SVG animation (Scalable Vector Graphics)
Fast and practical animating of SVG images.
Why we are using SVG
If we observe the rapid growth of web development segment over the course of past few years we notice more frequent usage of SVG images. They are used for icons, logos, graphs and even fonts. Why has SVG become so popular these days that even clients suggest using it when providing requirement specification. Superb quality on any devices — main reason to chose this particular format over others.
For us as for developers there are even more reasons to use SVG:
- Text format
- The ability to use raster graphics in SVG
- Indexed by search engines
- Many ways to animation
- Integrates with HTML and XHTML documents
- Compatibility with CSS
- Unicode support
- It supports standardized W3C Document Object Model
But there are also inconveniences:
- A large number of small parts makes use of SVG irrational
- Can not be used in drawing maps
- Disadvantage of XML markup — large file size
Ways of optimizing SVG images
Since we end up writing some extra code when rendering vector graphic the end result should be optimized using different services. Most often we use SVGO (https://github.com/svg/svgo). It’s quite easy to use and there is no need to upload the images to other websites.
Process of animating SVG
There is a number of ways SVG can be animated:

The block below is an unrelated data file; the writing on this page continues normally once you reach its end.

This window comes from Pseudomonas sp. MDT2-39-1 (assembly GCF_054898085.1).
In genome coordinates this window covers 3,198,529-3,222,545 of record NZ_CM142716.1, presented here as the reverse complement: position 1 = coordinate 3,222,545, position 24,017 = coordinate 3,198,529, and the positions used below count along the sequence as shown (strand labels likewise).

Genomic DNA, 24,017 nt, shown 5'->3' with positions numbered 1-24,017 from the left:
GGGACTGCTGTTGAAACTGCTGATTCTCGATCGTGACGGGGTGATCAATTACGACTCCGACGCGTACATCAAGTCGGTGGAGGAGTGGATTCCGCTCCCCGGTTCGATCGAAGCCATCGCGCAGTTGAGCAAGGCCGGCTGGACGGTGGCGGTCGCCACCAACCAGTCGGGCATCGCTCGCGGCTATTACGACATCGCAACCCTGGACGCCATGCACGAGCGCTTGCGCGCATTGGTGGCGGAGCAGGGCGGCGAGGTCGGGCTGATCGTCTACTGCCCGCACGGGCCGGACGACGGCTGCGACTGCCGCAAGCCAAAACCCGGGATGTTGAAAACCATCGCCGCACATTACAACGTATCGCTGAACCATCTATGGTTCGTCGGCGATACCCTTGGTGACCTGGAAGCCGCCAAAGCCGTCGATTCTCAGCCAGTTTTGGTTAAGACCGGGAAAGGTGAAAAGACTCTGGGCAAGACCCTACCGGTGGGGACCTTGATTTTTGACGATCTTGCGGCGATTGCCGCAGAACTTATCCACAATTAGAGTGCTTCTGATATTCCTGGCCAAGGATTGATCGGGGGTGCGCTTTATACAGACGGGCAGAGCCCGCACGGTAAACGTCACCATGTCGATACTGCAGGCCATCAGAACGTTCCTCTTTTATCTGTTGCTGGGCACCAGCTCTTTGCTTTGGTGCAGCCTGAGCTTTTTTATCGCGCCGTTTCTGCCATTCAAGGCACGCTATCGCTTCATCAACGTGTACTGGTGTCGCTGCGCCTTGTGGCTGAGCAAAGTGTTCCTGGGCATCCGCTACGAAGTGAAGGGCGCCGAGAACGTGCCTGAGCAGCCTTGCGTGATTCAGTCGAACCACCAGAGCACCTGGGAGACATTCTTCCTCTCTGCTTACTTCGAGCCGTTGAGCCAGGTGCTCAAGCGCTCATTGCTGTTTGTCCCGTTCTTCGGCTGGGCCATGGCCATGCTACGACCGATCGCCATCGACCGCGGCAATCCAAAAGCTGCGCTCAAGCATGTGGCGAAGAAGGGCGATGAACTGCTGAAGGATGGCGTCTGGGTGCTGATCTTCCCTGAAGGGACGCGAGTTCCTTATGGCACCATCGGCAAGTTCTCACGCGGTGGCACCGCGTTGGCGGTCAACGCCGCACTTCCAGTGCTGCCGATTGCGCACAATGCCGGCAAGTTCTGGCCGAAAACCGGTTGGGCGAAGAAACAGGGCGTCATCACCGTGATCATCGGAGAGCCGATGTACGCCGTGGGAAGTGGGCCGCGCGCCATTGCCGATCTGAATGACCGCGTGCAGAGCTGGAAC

- SMIL (is the native SVG animation specification)
- CSS animation
Css animation is used in order to avoid overloading your service with big libraries for animating icons and loaders.
Let’s have a look at an example of animating a yolk that was initially drawn in “Sketch”:
As can be seen from the example, we use Keyframe Animation Syntax for animation.
It’s implemented by setting the initial position of an element by id(0%), transition(50%) and final position(100%). To achieve smooth animation Initial and final values are equal.
Here are some benefits of this approach:
- You don’t need an external library
- Preprocessors (like Sass or Less) allow you to create variables
- It is easy to use for responsive development because you can modify your animation with media queries
Downsides of using css animation:
- You can’t produce some complex physics effects that are nice for realistic motion
- A lot of recalculation needs to be done if you adjust timing
- CSS and SVG on mobile sometimes requires strange hacks
https://github.com/maryna-yanul/duck-the-princess/ — repository of the project.
So basically in order to avoid overloading the project with “heavy” libraries all you literally need is CSS and good mood ;)